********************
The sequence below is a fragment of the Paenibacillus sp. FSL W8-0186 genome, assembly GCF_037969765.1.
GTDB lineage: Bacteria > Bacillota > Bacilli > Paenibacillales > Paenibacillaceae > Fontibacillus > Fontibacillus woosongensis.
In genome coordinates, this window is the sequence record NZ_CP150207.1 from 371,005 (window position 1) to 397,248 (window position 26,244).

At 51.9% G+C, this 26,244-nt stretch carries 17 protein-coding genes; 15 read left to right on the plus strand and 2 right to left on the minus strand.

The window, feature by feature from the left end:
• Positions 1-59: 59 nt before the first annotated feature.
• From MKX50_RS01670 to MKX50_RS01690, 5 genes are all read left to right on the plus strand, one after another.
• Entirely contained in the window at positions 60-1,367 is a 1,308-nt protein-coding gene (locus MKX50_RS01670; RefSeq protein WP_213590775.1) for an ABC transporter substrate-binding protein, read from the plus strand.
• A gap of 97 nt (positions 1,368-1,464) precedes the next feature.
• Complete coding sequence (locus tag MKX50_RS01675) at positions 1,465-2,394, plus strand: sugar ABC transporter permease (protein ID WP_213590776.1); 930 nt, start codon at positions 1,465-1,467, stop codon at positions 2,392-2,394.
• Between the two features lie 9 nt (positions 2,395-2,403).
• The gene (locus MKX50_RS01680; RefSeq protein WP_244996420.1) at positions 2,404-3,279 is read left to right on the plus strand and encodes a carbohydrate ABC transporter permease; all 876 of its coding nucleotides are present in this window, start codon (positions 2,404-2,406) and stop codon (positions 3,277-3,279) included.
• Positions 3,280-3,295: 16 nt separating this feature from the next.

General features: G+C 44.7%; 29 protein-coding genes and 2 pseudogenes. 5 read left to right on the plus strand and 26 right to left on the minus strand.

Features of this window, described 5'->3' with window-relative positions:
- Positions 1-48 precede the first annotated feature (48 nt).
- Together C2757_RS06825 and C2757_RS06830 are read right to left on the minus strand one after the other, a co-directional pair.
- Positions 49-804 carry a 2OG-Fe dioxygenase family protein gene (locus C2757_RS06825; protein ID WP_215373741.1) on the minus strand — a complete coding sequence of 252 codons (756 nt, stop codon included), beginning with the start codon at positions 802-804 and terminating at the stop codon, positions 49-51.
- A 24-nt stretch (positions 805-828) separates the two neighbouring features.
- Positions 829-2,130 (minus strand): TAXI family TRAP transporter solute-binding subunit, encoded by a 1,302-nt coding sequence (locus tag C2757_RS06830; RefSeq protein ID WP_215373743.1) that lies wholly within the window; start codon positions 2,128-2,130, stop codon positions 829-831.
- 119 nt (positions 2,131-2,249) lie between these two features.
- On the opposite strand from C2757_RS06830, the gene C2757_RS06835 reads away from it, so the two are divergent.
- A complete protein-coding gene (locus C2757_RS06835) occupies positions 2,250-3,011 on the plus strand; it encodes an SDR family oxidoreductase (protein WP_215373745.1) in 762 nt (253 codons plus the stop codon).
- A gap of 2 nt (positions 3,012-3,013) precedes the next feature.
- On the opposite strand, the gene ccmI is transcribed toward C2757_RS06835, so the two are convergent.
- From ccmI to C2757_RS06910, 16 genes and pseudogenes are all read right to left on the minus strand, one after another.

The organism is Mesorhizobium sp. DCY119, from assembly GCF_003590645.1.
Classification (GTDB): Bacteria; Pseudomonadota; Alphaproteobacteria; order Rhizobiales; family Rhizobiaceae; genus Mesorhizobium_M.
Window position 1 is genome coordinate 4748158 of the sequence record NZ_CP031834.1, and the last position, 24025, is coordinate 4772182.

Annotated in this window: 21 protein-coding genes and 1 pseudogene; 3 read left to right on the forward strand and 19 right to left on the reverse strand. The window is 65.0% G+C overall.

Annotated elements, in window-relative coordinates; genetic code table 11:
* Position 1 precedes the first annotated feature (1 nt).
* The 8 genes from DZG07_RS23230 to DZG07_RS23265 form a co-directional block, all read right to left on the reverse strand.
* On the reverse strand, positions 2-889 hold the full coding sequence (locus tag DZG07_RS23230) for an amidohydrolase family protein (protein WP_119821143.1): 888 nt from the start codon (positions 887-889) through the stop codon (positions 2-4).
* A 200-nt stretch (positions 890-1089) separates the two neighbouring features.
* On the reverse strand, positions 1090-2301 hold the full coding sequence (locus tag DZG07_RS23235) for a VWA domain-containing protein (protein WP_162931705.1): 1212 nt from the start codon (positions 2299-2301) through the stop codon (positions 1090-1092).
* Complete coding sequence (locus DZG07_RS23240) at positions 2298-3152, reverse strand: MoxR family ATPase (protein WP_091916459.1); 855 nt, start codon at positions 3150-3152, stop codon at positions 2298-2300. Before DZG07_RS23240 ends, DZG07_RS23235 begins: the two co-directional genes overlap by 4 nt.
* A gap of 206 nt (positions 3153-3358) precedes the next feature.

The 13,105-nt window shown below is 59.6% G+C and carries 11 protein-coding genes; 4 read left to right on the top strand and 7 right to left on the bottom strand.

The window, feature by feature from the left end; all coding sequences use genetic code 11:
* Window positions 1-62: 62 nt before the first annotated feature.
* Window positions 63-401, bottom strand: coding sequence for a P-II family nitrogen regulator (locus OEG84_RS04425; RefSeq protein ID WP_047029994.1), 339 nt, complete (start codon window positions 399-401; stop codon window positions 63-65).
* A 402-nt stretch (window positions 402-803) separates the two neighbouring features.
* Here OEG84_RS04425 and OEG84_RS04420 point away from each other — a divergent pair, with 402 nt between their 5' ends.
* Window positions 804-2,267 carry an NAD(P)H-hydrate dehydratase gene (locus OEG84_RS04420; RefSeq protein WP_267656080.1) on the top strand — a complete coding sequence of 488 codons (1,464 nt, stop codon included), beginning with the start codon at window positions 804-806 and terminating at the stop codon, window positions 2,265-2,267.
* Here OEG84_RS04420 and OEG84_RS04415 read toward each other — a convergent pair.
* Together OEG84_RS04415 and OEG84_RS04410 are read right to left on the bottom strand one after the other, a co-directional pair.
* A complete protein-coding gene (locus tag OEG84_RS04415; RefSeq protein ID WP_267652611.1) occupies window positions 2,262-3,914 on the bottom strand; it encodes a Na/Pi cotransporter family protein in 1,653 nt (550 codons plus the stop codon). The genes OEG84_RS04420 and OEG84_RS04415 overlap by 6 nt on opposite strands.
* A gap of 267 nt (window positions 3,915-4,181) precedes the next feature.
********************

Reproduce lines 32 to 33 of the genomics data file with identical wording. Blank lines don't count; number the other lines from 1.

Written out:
* Position 1 precedes the first annotated feature (1 nt).
* The 8 genes from DZG07_RS23230 to DZG07_RS23265 form a co-directional block, all read right to left on the reverse strand.